The above contraption is worn by women in mid 19th century who lost her nose to syphilis, it is also an evidence when sexual immorality was far more plenteous than the Victorians would have liked us to believe. When the numbers grow it is common for the people to form a club as The Star reported in a February 1874 article entitled “The Origins of the No Nose Cub”. It is to be noted that Victorian era had lot of weird clubs.
Syphilis is a sexually transmitted diseases which can cause the nose bridge to collapse. In medical circles Syphilis is referred as “the Great Imitator”, since it has such mind boggling and varied symptoms, which can regularly be confused with the manifestations of different maladies or ailments. Notwithstanding, one specific indication of syphilis, which is entirely explicit to syphilis alone is the falling of nasal ligament and the disintegration of one’s nose.
No Nose Club & Syphilis
People use to wear the above shown contraption to cover their nose spot which has been damaged or eaten by the disease. While syphilis can show itself in many imperceptible manners and the individuals who have contracted it can go undetected by the general public, it was likewise incredibly simple to recognize victims on the off chance that they expected to wear the above nose mask or fake nose.
References & Treatment
A lady named Miss Sanborn, who purportedly herself experienced syphilis and wore a fake nose, reported the following story to “The Star”:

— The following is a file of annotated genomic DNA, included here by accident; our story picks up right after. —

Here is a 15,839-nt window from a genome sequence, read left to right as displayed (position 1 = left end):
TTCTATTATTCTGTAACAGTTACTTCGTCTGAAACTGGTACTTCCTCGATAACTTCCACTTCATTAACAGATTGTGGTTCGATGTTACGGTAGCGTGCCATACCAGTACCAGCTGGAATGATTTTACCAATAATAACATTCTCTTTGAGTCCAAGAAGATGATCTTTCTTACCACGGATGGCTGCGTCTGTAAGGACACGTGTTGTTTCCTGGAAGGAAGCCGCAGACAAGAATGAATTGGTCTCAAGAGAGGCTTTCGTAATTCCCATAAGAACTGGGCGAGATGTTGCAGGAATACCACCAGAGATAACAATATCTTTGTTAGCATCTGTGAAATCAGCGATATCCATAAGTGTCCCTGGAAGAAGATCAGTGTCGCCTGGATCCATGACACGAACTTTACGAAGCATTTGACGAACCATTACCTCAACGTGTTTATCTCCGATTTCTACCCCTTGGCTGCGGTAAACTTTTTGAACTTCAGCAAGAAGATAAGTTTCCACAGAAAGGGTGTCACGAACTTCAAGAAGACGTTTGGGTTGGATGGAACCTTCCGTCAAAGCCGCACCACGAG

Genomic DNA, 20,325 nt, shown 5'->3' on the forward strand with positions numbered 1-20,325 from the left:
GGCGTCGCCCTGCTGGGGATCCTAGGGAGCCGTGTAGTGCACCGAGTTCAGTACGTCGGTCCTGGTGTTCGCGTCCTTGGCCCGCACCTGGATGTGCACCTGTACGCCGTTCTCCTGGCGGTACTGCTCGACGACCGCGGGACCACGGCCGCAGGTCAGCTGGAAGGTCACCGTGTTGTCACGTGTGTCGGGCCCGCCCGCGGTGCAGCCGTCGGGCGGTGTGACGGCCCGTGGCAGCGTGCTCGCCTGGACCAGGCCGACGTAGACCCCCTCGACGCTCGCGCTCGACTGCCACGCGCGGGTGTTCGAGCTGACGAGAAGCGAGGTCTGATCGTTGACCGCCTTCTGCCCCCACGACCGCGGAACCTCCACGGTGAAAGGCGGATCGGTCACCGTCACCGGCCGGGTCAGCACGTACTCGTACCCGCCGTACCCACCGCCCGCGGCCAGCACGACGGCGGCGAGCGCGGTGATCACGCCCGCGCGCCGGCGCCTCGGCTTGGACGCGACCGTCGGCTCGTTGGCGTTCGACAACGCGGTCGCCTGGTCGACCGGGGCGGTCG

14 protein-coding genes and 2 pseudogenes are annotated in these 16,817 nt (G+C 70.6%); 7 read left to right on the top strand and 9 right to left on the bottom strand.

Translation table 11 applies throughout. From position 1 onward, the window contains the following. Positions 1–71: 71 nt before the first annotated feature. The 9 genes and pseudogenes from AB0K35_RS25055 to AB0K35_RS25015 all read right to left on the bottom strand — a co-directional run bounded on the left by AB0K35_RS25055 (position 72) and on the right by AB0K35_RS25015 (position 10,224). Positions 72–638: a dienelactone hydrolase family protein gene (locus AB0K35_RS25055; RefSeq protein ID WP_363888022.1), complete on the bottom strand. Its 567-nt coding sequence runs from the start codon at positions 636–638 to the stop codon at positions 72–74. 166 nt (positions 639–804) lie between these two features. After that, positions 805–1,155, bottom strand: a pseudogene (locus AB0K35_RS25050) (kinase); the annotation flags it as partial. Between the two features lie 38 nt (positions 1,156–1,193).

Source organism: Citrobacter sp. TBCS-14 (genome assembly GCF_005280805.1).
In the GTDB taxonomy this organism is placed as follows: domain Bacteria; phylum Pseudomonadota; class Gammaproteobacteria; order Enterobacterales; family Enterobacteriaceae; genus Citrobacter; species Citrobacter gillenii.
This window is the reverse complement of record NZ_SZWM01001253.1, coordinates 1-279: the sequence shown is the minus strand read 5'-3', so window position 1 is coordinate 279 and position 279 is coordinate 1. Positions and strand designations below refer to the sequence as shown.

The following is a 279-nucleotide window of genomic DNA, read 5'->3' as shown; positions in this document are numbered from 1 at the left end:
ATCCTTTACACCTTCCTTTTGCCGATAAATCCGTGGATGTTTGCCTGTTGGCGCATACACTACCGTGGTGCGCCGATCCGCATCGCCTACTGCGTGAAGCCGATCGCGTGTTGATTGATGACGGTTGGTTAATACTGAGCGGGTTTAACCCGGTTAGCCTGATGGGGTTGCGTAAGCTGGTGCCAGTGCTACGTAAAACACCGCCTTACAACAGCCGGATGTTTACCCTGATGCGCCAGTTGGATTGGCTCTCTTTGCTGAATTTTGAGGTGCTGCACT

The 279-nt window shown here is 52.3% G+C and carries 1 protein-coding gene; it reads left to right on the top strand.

Origin of the No Nose Club. Star, Issue 1861, 18 February 1874, p. 3.
“Miss Sanborn tells us that an eccentric gentleman, having taken a fancy to see a large party of noseless persons, invited every one thus afflicted, whom he met in the streets, to dine on a certain day at a tavern, where he formed then into a brotherhood. He ordered a very plentiful dinner, and told the landlord who were to be his guests, that he might be a little prepared for their appearance.”
“No sooner was the hand of Covent Garden dial upon the stroke of the hour appointed than the no-nose company began to drop in, asking for Mr Crampton, which was the feigned name of their host, and succeeding one another so thickly that the waiter could scarcely show one up stairs before he had another to conduct. As the number increased, the surprise grew the greater among all that were present, who stared at one another with unaccustomed bashfulness and confused oddness, as if every sinner beheld his own iniquities in the faces of his companions“.
Further the report says “This club met every month for a whole joyous year, when its founder died, and the flat-faced community were unhappily dissolved“.
During those times people failed to belied about the STD and sex education wasn’t very popular. If one couldn’t be sick without any symptoms! Antibiotics weren’t used to treat the disease until 1905-1910. For a person in the 1890s, having an STD was probably a secret shame, treatment with mercury was most common during 1890s, and that was worse than the symptoms of infection, which brings us back to the spreading of diseases. Because of the shame people refused to get treatment and they died from their illness. It was as John H. Stokes wrote in 1920:
“The third great plague is syphilis, a disease which, in these times of public enlightenment, is still shrouded in obscurity, entrenched behind a barrier of silence, and armed, by our own ignorance and false shame, with a thousand times its actual power to destroy. . . . It is one of the ironies, the paradoxes, of fate that the disease against which the most tremendous advances have been made, the most brilliant victories won, is the third great plague, syphilis the disease that still destroys us through our ignorance or our refusal to know the truth.” Source